Jessica's books

The One and Only Ivan
Revolutionary War on Wednesday
Leprechaun in Late Winter
Ella Enchanted
The Courage of Sarah Noble
Plain Murder
Gone-Away Lake
Circling the Sun
Maggie and Max
The Haunting of Sunshine Girl
The Night Sister
Tuck Everlasting
Charlie and the Chocolate Factory
Bedknob and Broomstick
Mister Monday
Alice Through the Looking Glass
The Birchbark House
The Hobbit
The Witch's Daughter

Jessica's favorite books »

Thursday, July 7, 2016

Book Review: Summer of My German Soldier by Bette Greene

Synopsis (from Goodreads):
Minutes before the train pulled into the station in Jenkinsville, Arkansas, Patty Bergen knew something exciting was going to happen. But she never could have imagined that her summer would be so memorable. German prisoners of war have arrived to make their new home in the prison camp in Jenkinsville. To the rest of her town, these prisoners are only Nazis. But to Patty, a young Jewish girl with a turbulent home life, one boy in particular becomes an unlikely friend. Anton relates to Patty in ways that her mother and father never can. But when their forbidden relationship is discovered, will Patty risk her family and town for the understanding and love of one boy?

My Thoughts:
I homeschool my kids so I get to decide what they read for literature.  I get some great suggestions from different curriculums.  I firmly believe that if I make my kiddos read a book, I should read it too, if I haven't already so the great thing about this is that I am finding some great books that I have never read before.  This was one of those books.
Patty is 12 years old.  She is the oldest daughter of a Jewish store owner.  Her parents make it incredibly clear that Patty's younger sister, Sharon, is their favorite.  She is pretty and talented and just the best thing since sliced bread.  Patty tries everything to get her parents, especially her father, to find some worth in her.  Because of this, she likes to embellish her stories, or just outright make them up, to try to impress the people around her.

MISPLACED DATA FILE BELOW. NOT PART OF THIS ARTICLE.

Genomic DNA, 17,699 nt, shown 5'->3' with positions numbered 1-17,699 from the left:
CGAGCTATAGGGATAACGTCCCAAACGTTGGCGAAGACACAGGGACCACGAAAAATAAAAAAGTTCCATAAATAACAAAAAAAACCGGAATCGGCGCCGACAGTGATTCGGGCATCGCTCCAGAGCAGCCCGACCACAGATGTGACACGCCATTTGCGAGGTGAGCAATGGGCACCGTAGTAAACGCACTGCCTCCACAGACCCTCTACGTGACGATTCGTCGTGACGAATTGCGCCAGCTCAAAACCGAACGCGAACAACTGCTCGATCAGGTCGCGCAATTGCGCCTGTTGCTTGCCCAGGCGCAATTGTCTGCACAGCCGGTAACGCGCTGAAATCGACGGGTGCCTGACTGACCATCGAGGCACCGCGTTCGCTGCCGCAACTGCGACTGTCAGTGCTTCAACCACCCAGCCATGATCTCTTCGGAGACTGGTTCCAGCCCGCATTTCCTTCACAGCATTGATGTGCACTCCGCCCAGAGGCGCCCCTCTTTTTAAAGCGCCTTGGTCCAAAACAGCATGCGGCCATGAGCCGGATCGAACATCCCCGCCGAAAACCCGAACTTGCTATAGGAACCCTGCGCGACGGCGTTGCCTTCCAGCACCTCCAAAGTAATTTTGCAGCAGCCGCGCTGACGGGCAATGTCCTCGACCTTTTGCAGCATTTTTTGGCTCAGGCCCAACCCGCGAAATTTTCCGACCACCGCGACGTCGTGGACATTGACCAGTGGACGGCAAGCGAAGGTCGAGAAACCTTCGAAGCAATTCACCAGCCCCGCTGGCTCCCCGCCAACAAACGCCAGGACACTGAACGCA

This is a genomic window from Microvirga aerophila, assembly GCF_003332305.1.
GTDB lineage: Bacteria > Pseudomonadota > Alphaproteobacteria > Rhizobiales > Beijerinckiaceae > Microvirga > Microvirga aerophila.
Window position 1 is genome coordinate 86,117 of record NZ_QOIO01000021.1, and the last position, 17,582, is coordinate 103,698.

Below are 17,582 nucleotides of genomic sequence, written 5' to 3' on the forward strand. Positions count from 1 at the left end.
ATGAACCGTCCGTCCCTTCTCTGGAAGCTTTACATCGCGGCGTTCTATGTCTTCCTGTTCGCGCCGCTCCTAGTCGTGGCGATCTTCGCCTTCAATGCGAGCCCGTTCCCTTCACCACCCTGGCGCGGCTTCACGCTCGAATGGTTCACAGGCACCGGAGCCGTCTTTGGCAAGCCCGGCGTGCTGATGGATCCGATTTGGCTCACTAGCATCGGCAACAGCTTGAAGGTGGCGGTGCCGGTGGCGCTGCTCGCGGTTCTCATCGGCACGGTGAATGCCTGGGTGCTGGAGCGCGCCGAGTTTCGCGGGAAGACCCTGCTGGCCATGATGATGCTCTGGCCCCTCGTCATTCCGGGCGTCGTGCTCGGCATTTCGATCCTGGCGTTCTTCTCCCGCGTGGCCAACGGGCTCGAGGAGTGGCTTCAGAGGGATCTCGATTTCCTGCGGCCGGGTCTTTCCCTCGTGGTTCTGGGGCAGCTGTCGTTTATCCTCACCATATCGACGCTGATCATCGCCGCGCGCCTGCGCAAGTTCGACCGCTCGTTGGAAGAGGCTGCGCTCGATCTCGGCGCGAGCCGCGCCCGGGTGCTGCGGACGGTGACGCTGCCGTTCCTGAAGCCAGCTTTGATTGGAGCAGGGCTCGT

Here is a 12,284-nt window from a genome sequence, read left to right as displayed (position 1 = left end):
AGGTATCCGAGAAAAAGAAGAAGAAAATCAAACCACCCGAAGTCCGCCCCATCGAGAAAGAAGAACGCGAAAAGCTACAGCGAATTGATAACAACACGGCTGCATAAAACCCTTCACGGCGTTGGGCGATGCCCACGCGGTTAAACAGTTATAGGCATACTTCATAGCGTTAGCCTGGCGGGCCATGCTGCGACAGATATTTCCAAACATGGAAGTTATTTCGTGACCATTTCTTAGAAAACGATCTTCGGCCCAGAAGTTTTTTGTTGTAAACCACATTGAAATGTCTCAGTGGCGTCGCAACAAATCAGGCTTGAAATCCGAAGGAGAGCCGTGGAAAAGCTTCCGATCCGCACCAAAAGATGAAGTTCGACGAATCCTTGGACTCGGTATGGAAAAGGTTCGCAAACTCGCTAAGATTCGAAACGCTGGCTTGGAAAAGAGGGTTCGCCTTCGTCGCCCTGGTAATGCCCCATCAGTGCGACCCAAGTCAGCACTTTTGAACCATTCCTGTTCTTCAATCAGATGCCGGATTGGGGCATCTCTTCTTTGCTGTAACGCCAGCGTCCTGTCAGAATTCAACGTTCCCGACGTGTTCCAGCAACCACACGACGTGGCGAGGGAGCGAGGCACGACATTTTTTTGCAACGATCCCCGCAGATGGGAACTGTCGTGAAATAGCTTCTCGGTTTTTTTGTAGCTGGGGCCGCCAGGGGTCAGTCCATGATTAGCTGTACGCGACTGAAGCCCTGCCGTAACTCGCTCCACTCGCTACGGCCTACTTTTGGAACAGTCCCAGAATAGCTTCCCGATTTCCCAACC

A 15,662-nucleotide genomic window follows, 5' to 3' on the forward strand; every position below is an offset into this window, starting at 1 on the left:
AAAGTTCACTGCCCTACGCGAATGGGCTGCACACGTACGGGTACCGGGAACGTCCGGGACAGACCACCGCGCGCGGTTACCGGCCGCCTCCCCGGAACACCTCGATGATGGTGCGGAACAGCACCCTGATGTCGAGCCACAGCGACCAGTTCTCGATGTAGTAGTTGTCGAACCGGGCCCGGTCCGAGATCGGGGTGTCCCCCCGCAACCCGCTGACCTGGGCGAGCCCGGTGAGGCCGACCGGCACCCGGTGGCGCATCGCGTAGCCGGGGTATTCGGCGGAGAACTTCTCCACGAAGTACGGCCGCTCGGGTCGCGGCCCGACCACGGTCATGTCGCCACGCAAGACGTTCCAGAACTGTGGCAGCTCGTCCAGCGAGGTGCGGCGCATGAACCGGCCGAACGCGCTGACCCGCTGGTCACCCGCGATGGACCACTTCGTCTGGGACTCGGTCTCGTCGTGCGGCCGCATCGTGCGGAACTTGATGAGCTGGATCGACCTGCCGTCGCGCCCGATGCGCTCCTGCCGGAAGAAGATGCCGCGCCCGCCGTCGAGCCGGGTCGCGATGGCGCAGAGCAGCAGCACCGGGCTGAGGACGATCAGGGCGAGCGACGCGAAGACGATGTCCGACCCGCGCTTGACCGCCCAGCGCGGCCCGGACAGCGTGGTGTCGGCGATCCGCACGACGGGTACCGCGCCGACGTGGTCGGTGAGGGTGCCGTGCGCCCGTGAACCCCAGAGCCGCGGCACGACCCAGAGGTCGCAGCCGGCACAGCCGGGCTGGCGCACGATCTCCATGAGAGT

In Patty's small and boring little town, something exciting is about to happen.  A train with German POWs comes to town.  Patty is very interested in the POWs, especially when they come into her father's store.  At the store, she meets Anton, a POW that she is instantly interested in.  She has a short conversation with him while selling him some items and he is permanently etched into her memory.

Weeks later, when Anton escapes the prison, Patty finds herself wondering how he did it and where he is until she sees him trying to hide.  Patty leads him to the abandoned rooms above her garage and lets him hide there.  While in hiding, Anton and Patty develop an interesting relationship.  

This story was so heartbreaking for me because of the way Patty's parents treated her.  Her father actually beat her several times.  I was glad she had Ruth, her families help, and then Anton.  Patty's stories were slightly annoying but you have to remember that she is 12 and she is trying to get someone to believe she is worth something.  

When the ending comes, I really wanted karma to get Patty's parents, mostly her father.  You never really find out what becomes of her parents or Patty after she leaves the school she is sent to but despite that, the ending was satisfying (I also know there is a sequel so maybe that answers those questions).  I think this is definitely a must read!


1 comment:

  1. Thank you for posting. What age range would you give this book, if I might ask? Our school passed out a literature list and I'm trying to research the choices. This book is on my son's list.
    Thanks for the help!